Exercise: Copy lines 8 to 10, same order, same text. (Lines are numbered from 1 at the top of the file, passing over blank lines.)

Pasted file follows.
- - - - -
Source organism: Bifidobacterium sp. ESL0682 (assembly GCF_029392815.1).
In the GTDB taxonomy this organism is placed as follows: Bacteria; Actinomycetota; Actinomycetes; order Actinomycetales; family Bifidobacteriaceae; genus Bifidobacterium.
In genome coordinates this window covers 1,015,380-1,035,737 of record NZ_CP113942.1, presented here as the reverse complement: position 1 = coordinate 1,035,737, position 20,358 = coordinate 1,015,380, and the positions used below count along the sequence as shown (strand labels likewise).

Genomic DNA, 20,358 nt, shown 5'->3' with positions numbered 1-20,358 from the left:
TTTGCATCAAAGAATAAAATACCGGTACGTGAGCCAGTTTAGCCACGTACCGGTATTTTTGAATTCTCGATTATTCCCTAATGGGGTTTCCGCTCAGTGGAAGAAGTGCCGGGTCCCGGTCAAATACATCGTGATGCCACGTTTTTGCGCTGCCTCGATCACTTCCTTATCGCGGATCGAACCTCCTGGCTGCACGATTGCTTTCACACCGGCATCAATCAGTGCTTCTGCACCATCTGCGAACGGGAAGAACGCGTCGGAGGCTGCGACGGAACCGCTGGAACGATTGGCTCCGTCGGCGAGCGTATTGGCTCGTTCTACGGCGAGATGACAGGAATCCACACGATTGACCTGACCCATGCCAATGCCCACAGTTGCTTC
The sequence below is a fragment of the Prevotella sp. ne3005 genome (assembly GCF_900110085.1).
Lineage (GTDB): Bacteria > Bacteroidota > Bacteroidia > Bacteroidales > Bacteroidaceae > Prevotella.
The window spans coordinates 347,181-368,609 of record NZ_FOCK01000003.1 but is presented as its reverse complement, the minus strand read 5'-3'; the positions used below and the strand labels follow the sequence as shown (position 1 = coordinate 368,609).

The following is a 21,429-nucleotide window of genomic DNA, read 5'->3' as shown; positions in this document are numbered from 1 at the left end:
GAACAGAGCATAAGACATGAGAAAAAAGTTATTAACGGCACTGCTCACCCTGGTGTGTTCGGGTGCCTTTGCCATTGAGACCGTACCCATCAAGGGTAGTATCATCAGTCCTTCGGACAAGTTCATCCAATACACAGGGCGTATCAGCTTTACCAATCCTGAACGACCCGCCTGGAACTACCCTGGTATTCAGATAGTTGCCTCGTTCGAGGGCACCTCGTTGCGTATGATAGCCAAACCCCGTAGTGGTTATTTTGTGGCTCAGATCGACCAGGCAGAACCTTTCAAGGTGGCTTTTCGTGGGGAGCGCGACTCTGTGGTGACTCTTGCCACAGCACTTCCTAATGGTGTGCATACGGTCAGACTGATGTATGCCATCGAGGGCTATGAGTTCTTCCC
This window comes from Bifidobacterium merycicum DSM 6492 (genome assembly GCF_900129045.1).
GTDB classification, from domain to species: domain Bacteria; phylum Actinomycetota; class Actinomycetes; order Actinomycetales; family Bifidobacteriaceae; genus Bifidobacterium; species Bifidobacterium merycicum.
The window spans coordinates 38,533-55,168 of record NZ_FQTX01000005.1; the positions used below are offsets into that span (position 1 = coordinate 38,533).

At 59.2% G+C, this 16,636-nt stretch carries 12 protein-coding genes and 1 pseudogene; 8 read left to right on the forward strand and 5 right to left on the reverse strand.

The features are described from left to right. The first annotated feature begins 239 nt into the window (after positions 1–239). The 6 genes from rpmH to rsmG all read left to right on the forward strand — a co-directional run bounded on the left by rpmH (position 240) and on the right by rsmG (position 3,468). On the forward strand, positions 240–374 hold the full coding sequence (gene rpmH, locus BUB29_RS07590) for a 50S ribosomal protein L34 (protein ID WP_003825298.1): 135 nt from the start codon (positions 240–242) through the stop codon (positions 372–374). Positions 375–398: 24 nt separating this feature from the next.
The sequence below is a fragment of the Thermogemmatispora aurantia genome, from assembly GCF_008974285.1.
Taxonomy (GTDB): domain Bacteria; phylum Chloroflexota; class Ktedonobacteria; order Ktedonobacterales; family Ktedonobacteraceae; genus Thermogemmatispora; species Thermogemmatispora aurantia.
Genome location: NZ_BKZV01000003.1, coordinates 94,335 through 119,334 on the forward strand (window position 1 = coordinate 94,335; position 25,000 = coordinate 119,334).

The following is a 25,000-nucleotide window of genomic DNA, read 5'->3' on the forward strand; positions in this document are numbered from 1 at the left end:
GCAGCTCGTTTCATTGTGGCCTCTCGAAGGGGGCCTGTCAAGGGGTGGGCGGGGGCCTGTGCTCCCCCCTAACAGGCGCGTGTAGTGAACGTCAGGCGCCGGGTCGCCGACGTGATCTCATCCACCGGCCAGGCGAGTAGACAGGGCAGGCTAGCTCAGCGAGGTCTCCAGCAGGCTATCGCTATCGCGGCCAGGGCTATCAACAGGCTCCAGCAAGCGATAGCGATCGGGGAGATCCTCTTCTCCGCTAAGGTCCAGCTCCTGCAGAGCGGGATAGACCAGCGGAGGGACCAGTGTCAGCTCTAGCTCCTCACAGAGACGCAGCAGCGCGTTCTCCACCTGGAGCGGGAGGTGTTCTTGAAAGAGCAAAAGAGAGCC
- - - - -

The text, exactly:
The window spans coordinates 347,181-368,609 of record NZ_FOCK01000003.1 but is presented as its reverse complement, the minus strand read 5'-3'; the positions used below and the strand labels follow the sequence as shown (position 1 = coordinate 368,609).

The following is a 21,429-nucleotide window of genomic DNA, read 5'->3' as shown; positions in this document are numbered from 1 at the left end:
GAACAGAGCATAAGACATGAGAAAAAAGTTATTAACGGCACTGCTCACCCTGGTGTGTTCGGGTGCCTTTGCCATTGAGACCGTACCCATCAAGGGTAGTATCATCAGTCCTTCGGACAAGTTCATCCAATACACAGGGCGTATCAGCTTTACCAATCCTGAACGACCCGCCTGGAACTACCCTGGTATTCAGATAGTTGCCTCGTTCGAGGGCACCTCGTTGCGTATGATAGCCAAACCCCGTAGTGGTTATTTTGTGGCTCAGATCGACCAGGCAGAACCTTTCAAGGTGGCTTTTCGTGGGGAGCGCGACTCTGTGGTGACTCTTGCCACAGCACTTCCTAATGGTGTGCATACGGTCAGACTGATGTATGCCATCGAGGGCTATGAGTTCTTCCC